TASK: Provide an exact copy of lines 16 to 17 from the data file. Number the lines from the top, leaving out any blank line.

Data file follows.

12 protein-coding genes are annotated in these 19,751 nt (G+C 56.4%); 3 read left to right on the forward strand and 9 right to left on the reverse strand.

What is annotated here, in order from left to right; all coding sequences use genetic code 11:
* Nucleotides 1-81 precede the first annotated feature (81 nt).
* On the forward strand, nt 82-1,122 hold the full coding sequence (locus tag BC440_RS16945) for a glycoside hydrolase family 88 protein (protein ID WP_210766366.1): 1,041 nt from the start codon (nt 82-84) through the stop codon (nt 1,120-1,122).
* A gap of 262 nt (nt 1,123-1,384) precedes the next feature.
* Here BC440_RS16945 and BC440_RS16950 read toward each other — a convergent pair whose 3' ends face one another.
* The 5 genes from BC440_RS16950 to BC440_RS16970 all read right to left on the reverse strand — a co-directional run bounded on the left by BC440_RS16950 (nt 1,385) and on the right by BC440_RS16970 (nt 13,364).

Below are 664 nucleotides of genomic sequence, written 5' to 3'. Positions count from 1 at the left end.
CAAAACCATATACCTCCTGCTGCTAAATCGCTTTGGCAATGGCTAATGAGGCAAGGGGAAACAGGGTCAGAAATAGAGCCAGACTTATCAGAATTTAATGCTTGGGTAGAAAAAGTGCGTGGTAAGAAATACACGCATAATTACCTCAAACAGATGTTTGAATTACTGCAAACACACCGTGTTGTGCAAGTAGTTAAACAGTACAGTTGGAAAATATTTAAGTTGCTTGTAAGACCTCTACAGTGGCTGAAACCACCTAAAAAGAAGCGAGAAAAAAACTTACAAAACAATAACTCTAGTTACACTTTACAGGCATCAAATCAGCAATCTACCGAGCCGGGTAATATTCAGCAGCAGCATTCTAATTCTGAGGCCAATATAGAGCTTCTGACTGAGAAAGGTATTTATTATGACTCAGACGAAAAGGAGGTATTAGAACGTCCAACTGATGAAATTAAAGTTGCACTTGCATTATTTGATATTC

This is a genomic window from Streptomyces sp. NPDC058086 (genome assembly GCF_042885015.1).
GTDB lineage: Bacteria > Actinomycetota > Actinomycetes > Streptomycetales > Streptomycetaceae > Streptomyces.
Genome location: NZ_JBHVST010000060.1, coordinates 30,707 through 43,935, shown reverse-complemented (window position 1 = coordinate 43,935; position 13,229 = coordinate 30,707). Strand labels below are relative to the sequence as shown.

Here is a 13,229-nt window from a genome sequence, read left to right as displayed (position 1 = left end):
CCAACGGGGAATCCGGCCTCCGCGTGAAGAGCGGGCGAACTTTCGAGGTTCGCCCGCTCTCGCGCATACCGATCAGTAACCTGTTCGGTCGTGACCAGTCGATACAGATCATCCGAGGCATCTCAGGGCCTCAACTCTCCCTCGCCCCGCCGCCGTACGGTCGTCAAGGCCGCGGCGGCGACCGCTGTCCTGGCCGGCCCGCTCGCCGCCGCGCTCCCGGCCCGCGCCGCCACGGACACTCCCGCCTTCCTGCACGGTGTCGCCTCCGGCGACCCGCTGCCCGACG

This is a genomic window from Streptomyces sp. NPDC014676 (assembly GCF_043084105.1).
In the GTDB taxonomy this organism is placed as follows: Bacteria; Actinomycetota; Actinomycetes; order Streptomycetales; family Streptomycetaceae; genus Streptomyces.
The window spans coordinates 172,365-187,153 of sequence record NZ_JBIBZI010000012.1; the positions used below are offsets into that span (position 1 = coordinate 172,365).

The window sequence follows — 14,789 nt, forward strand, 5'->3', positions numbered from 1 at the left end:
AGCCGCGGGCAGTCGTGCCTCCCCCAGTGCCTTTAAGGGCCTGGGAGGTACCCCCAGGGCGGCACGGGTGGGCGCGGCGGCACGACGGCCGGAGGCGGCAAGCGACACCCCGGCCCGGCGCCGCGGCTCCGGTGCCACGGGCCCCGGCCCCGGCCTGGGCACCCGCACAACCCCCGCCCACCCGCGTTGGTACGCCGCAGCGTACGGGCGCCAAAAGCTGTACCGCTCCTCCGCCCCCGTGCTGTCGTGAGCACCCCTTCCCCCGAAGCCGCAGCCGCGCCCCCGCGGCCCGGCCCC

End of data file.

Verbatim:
In the GTDB taxonomy this organism is placed as follows: Bacteria; Actinomycetota; Actinomycetes; order Streptomycetales; family Streptomycetaceae; genus Streptomyces.
The window spans coordinates 172,365-187,153 of sequence record NZ_JBIBZI010000012.1; the positions used below are offsets into that span (position 1 = coordinate 172,365).